• Restaurants would need an image of how it looks on the inside, and a range of their best dishes. People eat with their eyes, so your food images need to be clean and bright. As well as having the menu easily accessible.

One person business? You own professional headshot will need to be front and center. Typically they are smiling and friendly, with a light background. Of course, this will depend on what your business is and who your customers are.


It is tempting to cram as much information into your website as you can. Pop-ups every few seconds, a million (exaggeration here) pictures, and your whole backstory. But do you need all of that? Most of the time, small business owners want all of the bells and whistles possible. Sliders, galleries, pop-ups, music, videos… all of these are pretty heavy and to get your mobile site loading quickly, and even your main site they will need to be slightly lower quality.

Quality over quantity matters.

Start with the bones of what you really need. How many pages?

  • About
  • Products
  • Contact
  • FAQ
  • Privacy Policy

Those may change depending on what you need. Then, build on that. Starting small in general will save you time and/or money – which is what you need really.

Think about these points when you are building:

  • Loading quickly, within about 3 seconds – people are quick to leave a website
  • Mobile optimized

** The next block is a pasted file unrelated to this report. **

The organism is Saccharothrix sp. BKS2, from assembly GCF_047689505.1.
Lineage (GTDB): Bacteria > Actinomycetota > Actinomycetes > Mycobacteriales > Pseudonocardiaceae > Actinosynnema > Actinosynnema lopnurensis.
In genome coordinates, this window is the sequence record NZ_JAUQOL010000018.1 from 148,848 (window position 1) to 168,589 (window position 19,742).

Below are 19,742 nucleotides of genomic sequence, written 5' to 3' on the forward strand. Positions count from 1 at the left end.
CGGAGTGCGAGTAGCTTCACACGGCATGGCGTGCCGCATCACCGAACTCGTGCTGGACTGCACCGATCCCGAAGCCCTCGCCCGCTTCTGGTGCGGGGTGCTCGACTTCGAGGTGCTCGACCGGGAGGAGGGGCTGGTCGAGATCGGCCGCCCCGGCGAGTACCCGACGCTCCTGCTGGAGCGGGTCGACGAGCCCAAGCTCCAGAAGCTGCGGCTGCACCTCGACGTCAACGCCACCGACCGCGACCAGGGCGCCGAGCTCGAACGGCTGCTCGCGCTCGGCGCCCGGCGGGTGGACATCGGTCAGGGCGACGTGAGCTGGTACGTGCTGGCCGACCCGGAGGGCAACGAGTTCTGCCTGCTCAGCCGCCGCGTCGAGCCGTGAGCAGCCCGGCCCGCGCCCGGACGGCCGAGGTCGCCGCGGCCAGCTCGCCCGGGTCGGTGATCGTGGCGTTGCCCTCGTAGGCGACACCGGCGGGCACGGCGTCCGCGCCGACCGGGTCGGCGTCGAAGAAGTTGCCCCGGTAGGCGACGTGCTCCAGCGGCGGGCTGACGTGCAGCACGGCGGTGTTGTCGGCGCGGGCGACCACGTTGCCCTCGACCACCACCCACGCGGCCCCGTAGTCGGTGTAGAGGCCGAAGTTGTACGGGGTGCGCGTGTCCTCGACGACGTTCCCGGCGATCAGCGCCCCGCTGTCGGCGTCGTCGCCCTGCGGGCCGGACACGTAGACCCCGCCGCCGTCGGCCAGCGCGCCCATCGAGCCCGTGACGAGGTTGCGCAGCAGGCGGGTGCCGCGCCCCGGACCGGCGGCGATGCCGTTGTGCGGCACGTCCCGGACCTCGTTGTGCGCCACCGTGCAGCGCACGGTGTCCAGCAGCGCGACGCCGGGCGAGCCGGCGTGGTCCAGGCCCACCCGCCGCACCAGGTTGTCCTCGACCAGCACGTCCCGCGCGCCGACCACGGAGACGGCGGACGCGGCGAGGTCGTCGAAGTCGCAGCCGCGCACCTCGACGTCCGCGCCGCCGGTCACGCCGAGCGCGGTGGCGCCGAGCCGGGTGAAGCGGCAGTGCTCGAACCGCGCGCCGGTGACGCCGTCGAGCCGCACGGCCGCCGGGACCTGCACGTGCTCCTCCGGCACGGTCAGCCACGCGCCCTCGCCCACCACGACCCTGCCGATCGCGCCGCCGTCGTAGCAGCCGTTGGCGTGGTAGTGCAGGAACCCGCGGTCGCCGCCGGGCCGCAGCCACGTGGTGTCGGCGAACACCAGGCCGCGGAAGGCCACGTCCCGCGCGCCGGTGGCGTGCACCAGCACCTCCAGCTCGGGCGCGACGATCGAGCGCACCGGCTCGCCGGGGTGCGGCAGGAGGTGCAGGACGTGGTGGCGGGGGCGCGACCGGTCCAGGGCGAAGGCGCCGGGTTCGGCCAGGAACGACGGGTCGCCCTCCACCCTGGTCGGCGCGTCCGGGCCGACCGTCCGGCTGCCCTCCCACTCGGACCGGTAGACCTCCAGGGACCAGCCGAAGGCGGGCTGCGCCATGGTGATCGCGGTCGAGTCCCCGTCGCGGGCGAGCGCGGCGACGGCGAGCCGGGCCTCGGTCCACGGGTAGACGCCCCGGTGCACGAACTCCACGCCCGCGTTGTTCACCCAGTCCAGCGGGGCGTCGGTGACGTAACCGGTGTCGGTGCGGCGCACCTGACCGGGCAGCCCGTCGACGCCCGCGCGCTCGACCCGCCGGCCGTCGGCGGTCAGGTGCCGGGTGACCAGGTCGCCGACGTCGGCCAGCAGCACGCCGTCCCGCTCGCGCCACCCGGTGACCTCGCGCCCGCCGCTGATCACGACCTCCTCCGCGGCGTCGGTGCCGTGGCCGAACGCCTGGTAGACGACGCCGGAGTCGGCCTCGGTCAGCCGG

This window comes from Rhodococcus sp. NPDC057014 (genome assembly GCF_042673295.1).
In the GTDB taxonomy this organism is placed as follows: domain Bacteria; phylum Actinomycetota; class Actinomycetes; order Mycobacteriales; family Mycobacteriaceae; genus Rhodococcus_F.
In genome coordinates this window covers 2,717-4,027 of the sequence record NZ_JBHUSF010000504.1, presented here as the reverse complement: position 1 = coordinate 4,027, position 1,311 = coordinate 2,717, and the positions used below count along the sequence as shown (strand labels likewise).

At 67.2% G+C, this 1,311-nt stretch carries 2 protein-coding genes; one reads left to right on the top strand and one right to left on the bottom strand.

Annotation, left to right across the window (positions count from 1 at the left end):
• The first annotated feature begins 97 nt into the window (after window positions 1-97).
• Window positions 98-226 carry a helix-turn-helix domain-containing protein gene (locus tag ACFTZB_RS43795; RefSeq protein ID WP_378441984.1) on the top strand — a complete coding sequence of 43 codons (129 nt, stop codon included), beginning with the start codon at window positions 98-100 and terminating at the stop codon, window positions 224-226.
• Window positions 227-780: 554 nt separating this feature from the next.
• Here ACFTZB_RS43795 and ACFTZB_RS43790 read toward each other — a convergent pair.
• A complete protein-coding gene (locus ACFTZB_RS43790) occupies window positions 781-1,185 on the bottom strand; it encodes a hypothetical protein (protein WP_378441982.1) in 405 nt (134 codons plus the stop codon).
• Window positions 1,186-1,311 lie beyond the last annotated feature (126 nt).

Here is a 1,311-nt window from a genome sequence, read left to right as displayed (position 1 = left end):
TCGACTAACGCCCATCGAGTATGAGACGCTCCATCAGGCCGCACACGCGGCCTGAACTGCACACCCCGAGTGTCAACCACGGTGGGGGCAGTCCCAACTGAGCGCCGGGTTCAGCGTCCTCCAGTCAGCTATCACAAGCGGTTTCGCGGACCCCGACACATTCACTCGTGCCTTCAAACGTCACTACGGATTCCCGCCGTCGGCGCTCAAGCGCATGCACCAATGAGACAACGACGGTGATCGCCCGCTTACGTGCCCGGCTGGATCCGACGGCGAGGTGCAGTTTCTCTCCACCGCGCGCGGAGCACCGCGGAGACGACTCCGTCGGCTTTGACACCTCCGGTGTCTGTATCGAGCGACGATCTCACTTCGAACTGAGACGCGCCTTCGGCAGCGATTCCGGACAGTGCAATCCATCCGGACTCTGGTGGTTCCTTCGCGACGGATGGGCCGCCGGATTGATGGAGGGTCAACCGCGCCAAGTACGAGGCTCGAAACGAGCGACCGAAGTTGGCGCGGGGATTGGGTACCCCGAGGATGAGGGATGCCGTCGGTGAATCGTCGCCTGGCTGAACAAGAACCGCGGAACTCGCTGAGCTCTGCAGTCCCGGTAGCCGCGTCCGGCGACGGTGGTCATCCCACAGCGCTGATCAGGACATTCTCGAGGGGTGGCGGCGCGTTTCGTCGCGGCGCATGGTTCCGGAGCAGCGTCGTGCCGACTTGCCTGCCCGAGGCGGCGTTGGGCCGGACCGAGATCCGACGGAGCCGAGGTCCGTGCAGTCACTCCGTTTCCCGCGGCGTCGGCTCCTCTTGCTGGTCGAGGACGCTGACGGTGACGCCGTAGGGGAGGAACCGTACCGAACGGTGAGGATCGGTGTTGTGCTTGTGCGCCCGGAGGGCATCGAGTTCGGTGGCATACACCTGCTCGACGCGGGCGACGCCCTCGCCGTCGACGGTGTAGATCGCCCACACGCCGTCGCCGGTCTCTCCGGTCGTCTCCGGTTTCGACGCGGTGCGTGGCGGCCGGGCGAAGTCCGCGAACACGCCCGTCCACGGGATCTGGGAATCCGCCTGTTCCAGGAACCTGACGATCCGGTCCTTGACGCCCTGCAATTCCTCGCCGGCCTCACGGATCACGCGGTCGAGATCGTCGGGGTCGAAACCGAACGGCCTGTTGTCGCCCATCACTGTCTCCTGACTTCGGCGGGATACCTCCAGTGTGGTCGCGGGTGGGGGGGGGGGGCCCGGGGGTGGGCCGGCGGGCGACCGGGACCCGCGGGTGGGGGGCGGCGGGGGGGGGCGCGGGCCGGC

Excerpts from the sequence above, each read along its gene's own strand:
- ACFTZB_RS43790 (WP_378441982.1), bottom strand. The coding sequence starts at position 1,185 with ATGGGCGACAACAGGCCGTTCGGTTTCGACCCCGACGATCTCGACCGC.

• Smooth user experience


If you want to be on the front page of Google, you’re going to have to earn that spot with some extensive SEO work. Learning who is placing in the top spot will give you some insight. Using tools like Google Keywords, and your own analytics to streamline that search process will bump you up too.

“SEO is an investment just like a tree that needs effort, patience, and time to grow before you can see the result.”

Dr. Chris Dayagdag


Do your research. Before you start building yourself, or you head to a website design agency begin to check out other websites that do the same thing as you. Get a feel for how they lay out their website, what do you like about it. You aren’t aiming to make a complete replica, but you will be looking to see what the best features are and what you like about it.

Take note on the photos, clean? Large? Easy to see?

Where have they placed their social media buttons? Where they easy to find? When you click them, what happens?

It is imperative to know what you don’t like when you are using a website too. Is it slow to load? Are there a lot of mistakes in the copy? Are the prices easy to find also?

The contact form is important too. Try theirs out, is it easy to click and type in the boxes? Small things make a big difference.

You are, always, trying to present your goods and products in a good light, part of that is going to be making it easy to use. Having a good website instantly puts you in an excellent light for your potential customers.

Photo by NordWood Themes on Unsplash